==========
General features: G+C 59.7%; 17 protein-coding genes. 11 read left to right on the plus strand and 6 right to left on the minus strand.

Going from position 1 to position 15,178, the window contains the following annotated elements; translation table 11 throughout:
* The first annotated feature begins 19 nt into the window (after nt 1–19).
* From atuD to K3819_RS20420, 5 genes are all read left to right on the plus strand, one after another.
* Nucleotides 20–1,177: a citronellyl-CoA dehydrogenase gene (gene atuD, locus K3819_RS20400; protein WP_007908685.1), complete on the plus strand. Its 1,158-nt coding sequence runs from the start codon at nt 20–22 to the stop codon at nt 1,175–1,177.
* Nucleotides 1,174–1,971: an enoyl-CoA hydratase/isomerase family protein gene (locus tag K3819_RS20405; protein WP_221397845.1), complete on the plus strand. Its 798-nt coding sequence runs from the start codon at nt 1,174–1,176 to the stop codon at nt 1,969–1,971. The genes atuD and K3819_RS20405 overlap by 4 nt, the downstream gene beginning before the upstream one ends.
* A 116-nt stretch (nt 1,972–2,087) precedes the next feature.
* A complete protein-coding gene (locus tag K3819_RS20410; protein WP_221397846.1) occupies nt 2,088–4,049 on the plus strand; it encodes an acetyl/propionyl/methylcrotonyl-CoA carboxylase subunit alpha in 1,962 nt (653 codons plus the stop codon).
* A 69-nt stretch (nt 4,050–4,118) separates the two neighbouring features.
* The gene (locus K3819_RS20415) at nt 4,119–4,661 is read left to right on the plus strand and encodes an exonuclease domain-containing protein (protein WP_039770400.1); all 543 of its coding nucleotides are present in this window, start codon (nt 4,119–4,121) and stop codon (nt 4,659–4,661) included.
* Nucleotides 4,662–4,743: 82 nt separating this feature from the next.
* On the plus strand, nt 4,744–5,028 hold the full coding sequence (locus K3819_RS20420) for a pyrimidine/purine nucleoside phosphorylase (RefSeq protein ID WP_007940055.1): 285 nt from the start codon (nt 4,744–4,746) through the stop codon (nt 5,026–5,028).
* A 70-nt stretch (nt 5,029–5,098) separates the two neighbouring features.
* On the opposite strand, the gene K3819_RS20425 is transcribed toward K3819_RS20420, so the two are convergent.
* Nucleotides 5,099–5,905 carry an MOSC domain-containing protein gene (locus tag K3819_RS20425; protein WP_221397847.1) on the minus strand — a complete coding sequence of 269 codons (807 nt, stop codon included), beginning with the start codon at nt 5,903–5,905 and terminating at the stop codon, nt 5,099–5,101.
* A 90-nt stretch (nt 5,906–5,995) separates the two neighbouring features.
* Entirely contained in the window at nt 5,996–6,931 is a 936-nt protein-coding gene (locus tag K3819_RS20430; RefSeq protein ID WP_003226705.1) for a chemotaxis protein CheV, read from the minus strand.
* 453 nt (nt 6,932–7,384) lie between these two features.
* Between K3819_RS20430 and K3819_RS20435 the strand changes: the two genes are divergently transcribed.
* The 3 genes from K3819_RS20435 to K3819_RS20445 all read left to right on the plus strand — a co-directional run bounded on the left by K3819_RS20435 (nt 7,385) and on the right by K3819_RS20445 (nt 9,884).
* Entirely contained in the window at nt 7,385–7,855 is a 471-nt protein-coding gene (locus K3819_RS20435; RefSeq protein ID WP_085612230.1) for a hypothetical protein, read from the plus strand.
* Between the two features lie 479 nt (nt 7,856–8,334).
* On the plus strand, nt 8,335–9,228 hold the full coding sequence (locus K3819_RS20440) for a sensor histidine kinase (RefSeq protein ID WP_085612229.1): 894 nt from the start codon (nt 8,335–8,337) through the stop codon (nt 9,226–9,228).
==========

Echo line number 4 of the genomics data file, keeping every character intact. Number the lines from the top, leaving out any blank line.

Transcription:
* From atuD to K3819_RS20420, 5 genes are all read left to right on the plus strand, one after another.